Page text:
Multitudes embraced Christianity; and amongst But a few testimonies from unquestionable authorities will most them many of the priests of Tahiti and Eimeo soon numbered correctly represent the present condition and character of these 4000 Christian converts, who delivered up their idols, many of but lately heathen, and in some cases, cannibal tribes. In the which were used as fuel, and others were sent as evidences of the report of the London Missionary Society for 1835, the directors triumphs of the gospel, to gratify their benefactors in England. give this retrospect of the South Sea Missions :King Pomare sent all his “family gods as a present to the

Forty years ago, when this Society was founded, the islands Missionary Society, to testify his gratitude, and to evince his sin- of the South Seas had been discovered, visited, explored, and cerity. Parts of the Word of God, catechisms, and school abandoned, as presenting no objects worthy of further regard. books, were soon printed in the native language, schools were Their inhabitants were sunk still lower in wretchedness, by inestablished, public worship was attended by crowds, and the tercourse with foreigners, and left a prey to the merciless idolatry Sabbath was observed with striętness unexampled, even in Great that was fast sweeping them from the face of the earth. To Britain.

them the attention of our venerable fathers in this cause was Christianity having thus obtained entrance into the minds of first directed, and a mission was auspiciously commenced. But the Tahitians, zeal inflamed the minds of these new converts ; a a series of disasters followed ; some of the missionaries lost their Tahitian Missionary Society was formed, and native teachers lives in the field ; in 1809, all, with two exceptions, were exarose as missionaries to the surrounding islands. Places of pelled, and success seemed hopeless.

In 1811 the missionaries Worship, were soon erected, and public meetings were held at returned; the Lord smiled upon their efforts, and idolatry was Tahiti, in the immense“ Royal Mission Chapel,” consisting of subverted, infant-murder and human sacrifices ceased, education thousands of persons, and considerable subscriptions were made was promoted, converts flocked around the missionaries, churches and remitted to the parent institution. War ceased throughout were gathered, missionary societies formed, and teachers sent these islands: infanticide was abolished, together with various forth. Now the people, fast rising in the scale of nations, have, other practices, scarcely less atrocious and abominable : propriety as fruits of the Divine blessing on missionary perseverance, a in behaviour and manners resulted, and all the decencies written language, a free press, a representative government, and courtesies of life, in dress, habitations, and intercourse, courts of justice, written laws, useful arts, and improved re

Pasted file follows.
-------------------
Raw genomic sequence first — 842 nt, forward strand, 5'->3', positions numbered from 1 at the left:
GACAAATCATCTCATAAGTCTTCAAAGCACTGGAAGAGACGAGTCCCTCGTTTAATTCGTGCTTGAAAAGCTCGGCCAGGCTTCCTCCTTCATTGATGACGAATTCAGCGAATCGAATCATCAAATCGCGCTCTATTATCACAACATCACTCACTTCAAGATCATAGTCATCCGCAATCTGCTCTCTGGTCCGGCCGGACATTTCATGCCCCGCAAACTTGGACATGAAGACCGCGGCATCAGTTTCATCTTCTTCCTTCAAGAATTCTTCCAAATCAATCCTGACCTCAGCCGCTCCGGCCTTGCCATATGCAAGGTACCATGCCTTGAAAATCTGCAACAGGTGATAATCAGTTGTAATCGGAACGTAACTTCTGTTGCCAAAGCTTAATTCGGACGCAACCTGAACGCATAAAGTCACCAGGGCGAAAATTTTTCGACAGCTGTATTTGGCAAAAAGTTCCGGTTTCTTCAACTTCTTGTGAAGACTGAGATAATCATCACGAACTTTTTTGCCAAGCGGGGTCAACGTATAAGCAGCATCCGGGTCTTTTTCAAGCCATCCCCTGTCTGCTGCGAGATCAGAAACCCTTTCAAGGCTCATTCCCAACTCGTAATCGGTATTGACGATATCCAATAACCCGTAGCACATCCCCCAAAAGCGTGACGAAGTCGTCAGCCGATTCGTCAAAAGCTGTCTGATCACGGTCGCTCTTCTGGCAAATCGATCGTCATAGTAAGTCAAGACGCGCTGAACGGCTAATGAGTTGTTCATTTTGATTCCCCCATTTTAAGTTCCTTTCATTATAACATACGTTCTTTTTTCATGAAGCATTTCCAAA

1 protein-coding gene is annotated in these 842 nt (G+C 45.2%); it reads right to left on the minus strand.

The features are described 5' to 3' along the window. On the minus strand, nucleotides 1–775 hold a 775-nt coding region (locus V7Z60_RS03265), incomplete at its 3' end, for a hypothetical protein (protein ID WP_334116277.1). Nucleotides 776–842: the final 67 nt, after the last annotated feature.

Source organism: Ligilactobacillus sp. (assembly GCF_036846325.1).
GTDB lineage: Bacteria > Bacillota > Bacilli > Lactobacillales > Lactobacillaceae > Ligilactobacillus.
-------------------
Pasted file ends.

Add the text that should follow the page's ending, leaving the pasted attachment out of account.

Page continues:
An infant navy is rising on their shores, commercial Circumstances seemed to require that a deputation from enterprise is promoting industry and wealth, and a measure of England should proceed to inspect the numerous stations of the domestic comfort, unknown to their ancestors, now pervades Missionary Society in different parts of the world, and two their dwellings. Besides these and other blessings of the pregentlemen, George Bennett, Esq., and the Rev. D. Tyerman, were sent life, multitudes have entered the regions of eternal felicity ; designated to that important service. They left England, May 18, and others are walking in the fellowship and holiness

of the and reached Tahiti, September 26, 1821. Their visit was most gospel, as heirs of immortality. A nation has been born at once,

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surrounding nations are blessed through their mercy, and, according to the latest intelligence, the prospects of usefulness,

LONDON. especially among the Navigators' Islands, were never so encouraging as at the present time. Since the year 1817, the

INTRODUCTORY ARTICLE. : printing-press has been in operation, and, among a people here- WHEN we look abroad over the mighly city of London, we tofore destitute of a written language, 105,400 copies of portions are involuntarily struck with the thought, how shall any one of the Scripture and Christian books have been put into cir- mind comprehend all the springs of action that animate this culation."

multitude of moving beings? how estimate the effects of all the Civilisation is the natural fruit of Christianity. Henry, a jarring interests of the busy mass ? We can look upon its surface clergyman of the Church Missionary Society in New Zealand, and there trace something of the circulation of its life-blood, as in answer to the question by the Aborigines' committee, “ From some of the veins and arteries of our frame are dimly apparent the experience you have had in missionary exertions, would you through their coverings, but we cannot trace and depict all the begin by attempting to civilise, or by attempting to christianise ?? ramifications; we can feel the pulse, but we cannot lay bare the says, “Certainly by attempting to christianise ; fifteen years heart. we attempted to civilise without effect, and the very moment that Christianity established itself in only one instance in the island, day behold it, but to the stranger most wondrous.